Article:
Rabies Facts, Treatment, and Prevention
Is your dog current on their Rabies and Canine Distemper vaccination? Have you vaccinated your cat against Rabies? With the recent incident of Rabies and Canine Distemper in Baker County, Animal Health Center would like to remind you of the importance of keeping your pets current on their vaccinations.

An article in the Baker City Herald printed September 20, 2013, announced that a coyote killed in Baker City, Oregon was found to be positive for Rabies and Canine Distemper. The remains of the coyote were submitted to Oregon State University Veterinary Diagnostic Laboratory in Corvallis where the necropsy revealed the samples to be positive for both viruses.

Rabies is a viral disease that can affect a wide variety of mammals, including dogs, cats, ferrets, wildlife and humans. Rabies is usually transmitted by bite wounds, often from infected wildlife. Rabies vaccination is the most effective method of prevention. The initial vaccination can be given as early as 3 months of age with the booster given every 12 – 36 months thereafter depending your pets lifestyle and potential for exposure. In addition to aiding in prevention, Oregon law requires that all dogs to be vaccinated against rabies. Dogs without a current Rabies vaccination that bite a human can be quarantined for a minimum of 10 days at the owner’s expense.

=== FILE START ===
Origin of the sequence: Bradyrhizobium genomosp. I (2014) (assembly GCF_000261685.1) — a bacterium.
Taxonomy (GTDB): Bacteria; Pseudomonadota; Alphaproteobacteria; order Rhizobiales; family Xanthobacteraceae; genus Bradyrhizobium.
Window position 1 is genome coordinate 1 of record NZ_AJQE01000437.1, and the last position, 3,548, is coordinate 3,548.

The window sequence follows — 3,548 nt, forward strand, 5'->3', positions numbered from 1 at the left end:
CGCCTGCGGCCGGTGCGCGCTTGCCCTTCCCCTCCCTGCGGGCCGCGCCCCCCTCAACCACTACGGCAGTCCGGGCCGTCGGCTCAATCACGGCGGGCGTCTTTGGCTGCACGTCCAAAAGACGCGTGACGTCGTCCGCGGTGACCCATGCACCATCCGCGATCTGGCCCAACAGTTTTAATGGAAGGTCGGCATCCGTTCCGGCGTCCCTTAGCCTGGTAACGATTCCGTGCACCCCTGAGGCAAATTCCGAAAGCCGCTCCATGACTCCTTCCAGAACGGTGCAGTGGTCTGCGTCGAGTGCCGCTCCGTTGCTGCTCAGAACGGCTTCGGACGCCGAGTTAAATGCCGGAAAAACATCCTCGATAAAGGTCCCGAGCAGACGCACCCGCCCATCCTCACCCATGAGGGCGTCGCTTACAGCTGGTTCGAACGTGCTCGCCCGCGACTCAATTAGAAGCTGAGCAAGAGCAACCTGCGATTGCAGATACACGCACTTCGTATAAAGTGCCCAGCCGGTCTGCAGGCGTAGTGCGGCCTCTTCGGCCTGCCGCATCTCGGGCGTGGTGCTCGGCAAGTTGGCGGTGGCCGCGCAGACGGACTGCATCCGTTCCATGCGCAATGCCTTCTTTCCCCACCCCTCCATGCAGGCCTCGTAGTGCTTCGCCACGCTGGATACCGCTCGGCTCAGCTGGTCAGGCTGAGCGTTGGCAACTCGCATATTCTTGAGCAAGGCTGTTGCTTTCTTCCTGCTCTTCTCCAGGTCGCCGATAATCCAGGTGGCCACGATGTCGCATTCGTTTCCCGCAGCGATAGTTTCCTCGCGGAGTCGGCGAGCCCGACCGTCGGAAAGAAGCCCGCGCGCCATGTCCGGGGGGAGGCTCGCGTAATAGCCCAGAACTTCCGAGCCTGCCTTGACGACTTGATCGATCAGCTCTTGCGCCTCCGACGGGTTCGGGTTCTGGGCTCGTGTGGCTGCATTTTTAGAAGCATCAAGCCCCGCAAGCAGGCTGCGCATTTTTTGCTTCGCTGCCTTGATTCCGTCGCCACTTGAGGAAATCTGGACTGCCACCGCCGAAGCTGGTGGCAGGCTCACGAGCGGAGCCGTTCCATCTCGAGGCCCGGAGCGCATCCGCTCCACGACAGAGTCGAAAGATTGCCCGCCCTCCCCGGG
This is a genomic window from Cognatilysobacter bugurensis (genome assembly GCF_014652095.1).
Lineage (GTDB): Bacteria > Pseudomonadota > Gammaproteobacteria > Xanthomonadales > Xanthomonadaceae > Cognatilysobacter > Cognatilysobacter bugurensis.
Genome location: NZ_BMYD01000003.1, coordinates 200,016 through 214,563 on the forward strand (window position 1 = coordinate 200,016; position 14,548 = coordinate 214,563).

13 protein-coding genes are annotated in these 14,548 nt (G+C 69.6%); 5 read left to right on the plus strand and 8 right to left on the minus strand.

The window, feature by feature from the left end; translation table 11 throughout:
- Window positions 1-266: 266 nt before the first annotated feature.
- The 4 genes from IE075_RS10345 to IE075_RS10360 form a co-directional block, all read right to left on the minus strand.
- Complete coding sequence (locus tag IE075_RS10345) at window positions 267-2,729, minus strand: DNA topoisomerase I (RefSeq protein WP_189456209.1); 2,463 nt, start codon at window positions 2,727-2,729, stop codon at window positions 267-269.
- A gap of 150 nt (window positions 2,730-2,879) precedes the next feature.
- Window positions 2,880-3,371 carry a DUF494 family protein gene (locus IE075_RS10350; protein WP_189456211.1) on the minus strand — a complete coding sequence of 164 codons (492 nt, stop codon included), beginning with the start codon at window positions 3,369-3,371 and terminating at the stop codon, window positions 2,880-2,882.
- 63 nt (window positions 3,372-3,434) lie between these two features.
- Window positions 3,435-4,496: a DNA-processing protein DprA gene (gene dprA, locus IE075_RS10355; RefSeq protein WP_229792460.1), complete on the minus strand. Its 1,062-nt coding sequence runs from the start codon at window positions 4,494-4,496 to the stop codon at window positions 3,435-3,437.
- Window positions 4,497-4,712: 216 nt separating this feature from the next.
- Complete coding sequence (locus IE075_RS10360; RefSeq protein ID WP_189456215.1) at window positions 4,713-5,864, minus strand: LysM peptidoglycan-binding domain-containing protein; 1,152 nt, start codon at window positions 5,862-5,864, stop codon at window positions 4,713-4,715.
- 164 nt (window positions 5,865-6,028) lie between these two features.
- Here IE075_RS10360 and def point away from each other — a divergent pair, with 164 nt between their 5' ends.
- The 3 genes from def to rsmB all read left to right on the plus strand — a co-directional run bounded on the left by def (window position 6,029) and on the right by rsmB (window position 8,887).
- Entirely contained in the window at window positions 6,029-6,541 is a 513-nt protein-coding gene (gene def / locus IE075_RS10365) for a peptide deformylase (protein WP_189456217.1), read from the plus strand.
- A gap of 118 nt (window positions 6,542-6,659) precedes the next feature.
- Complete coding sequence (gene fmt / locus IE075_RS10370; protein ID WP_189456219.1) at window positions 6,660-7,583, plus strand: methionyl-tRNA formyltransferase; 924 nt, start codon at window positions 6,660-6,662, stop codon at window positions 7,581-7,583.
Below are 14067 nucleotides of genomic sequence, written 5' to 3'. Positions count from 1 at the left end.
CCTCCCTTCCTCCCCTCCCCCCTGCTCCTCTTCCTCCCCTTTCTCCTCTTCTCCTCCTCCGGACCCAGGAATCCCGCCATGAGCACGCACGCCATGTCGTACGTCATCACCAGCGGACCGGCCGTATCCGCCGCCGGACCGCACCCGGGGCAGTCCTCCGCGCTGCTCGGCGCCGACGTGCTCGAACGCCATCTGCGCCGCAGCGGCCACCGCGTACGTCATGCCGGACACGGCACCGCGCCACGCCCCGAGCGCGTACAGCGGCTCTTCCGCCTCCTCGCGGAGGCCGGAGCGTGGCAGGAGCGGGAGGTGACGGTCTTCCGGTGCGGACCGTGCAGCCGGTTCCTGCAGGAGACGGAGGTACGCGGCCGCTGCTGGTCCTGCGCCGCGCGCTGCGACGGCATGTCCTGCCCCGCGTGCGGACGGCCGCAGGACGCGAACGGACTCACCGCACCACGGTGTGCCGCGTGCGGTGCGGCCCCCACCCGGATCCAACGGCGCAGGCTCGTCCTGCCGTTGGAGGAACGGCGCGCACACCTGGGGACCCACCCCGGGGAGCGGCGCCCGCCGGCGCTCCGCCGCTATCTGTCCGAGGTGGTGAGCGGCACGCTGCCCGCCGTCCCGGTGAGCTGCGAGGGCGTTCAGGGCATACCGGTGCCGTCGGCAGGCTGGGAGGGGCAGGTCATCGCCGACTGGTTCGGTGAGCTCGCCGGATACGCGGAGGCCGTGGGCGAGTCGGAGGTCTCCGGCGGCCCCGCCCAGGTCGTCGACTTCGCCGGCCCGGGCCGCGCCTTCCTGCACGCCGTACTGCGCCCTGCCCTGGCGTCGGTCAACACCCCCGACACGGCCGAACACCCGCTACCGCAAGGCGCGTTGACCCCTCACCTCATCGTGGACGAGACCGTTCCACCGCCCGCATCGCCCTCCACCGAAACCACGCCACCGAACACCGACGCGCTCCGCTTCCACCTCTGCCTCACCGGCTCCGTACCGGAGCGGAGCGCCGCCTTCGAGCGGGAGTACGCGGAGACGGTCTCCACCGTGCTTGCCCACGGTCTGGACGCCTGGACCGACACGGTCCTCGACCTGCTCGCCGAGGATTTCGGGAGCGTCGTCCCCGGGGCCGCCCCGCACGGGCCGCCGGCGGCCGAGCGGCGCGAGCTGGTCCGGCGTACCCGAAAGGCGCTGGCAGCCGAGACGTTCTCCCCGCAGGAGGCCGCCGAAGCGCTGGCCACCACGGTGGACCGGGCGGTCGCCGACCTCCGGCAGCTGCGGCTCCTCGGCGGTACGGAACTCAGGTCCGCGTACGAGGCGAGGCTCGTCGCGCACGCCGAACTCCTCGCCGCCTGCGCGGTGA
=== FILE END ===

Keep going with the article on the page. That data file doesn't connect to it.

Canine Distemper is a common virus that causes diarrhea, fever, nasal and ocular discharge, respiratory disease, appetite loss and neurologic sign such as muscular spasms and paralysis. Dogs should be vaccinated against Canine Distemper as part of the initial puppy vaccination series and then annually for optimal protection.

Please contact our office for more information or to verify your pet’s vaccinations are current.